As the referee in England’s 2010 World Cup match against Germany, the Uruguayan’s decision to wave “play on” after Frank Lampard’s shot had clearly crossed the line opened the door to the technology’s long-delayed introduction.
Embarrassed by the failure to award a goal, football’s world governing body Fifa quickly dropped its long-standing opposition, with the organisation’s president Sepp Blatter reflecting last year: “I have to say ‘thank you, Lampard’. I was completely down in South Africa when I saw that. It really shocked me.”
The Premier League has been swift to take advantage and will, when the season starts, become the first league to adopt a “goal decision system”, as the top flight’s governing body insists on calling it.
The FA is also getting involved, with Wembley stadium now ready to use the Hawk-Eye technology in time for this weekend’s Community Shield between Manchester United and Wigan.
Speaking at the Premier League launch of the new system, FA general secretary Alex Horne said: “This is one of the biggest changes that has happened in the 150 years since we conceived the laws of the game.”
Such a momentous change required a rigorous testing regime. The four companies eventually licensed by Fifa to provide the technology have had to demonstrate to independent testing authorities that the system works.
After being introduced at the Fifa Club World Cup last December, and then used at this summer’s Confederations Cup, the Premier League is ready to roll it out for the new season.
Officials claim 31 goal-line incidents in the Premier League would have benefited from the 14 tracking cameras that will now monitor the ball during every game. Technology is not infallible, however, as the controversies of this summer’s Ashes series have shown, and Hawk-Eye’s founder has entered the row, claiming cricket’s authorities failed to conduct the necessary tests.
But those behind the Hawk-Eye system are confident that after the rigorous procedure Fifa instigated, and the strict technical criteria laid down by the governing body, there will be no similar problems for football.
“Our part of cricket has been very reliable, the lbw part – there has been no controversy over that,” said Dr Paul Hawkins, the founder of Hawk-Eye.
“Equally our tennis system, which is used at 70 events around the world, is very accurate and reliable.
“The players and officials have a lot of confidence in that. So it’s that track record that people need to be looking at.”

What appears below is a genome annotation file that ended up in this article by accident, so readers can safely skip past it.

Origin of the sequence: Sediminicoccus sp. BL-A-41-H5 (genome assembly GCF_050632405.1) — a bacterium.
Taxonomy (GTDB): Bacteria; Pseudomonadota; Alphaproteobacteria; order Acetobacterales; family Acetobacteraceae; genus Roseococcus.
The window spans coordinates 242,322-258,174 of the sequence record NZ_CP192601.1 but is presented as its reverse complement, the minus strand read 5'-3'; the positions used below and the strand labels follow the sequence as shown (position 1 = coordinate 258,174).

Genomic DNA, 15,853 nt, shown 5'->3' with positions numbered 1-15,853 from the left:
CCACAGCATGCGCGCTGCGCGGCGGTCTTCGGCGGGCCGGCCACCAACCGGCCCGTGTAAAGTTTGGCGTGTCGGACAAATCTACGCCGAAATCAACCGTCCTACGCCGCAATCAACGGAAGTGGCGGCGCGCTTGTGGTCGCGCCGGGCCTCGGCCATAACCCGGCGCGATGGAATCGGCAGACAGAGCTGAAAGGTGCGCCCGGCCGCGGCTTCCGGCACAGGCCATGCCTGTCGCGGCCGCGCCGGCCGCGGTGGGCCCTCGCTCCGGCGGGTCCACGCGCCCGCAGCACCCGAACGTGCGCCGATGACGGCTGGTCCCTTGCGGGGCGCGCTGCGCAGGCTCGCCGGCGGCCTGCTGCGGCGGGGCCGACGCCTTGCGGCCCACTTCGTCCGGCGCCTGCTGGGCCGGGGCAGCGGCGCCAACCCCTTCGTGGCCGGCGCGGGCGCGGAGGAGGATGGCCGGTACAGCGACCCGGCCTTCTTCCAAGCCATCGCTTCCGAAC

American football introduced review technology back in 1986 and followed up by allowing teams to challenge on-field calls in 1999.
Tennis, cricket and rugby have also long allowed referees and umpires assistance in making the correct decision.
In all these sports the element of review has added an extra sense of drama and even theatre to proceedings. The pause, and sometimes prolonged delay, before a decision is now considered part of the game and has been embraced by fans and participants alike.
Football, however, is different.
The speed, fluidity and unpredictability of the game are factors Fifa wants to preserve. It is for these reasons that it insisted a decision must be relayed to the referee within one second of the ball crossing the line.
Hawk-Eye’s ability to visually illustrate contentious moments is also notable.
The option for broadcasters to show the footage on TV and on big screens at stadiums will, it is hoped, add that same drama other sports now possess.
In many respects, the speed with which the Premier League has adopted the technology can be viewed through this prism.
Certainly there is a desire to eliminate miscarriages of football justice. But then there is also the estimated £5.5bn TV deal for the next three seasons – drawn from domestic and foreign rights sales – that stands as a testament to the popularity of the Premier League around the world.
Hawk-Eye allows the Premier League to differentiate its product with the hope that innovation will help keep its competitive advantage over rivals such as Spain’s La Liga and the German Bundesliga.
“Our broadcast partners are very keen to show it,” said Richard Scudamore, chief executive of the Premier League.
“It was a big part of the decision and it’s where Hawk-Eye were very good at understanding the needs of broadcasters and the need to show it in the stadium.”
“They’ve done that with tennis. That was one of the big clinchers with why we went with them.”
After decades in which the game evolved at a glacial pace, the sport has accepted it must change.
The revolution, it seems, will be televised.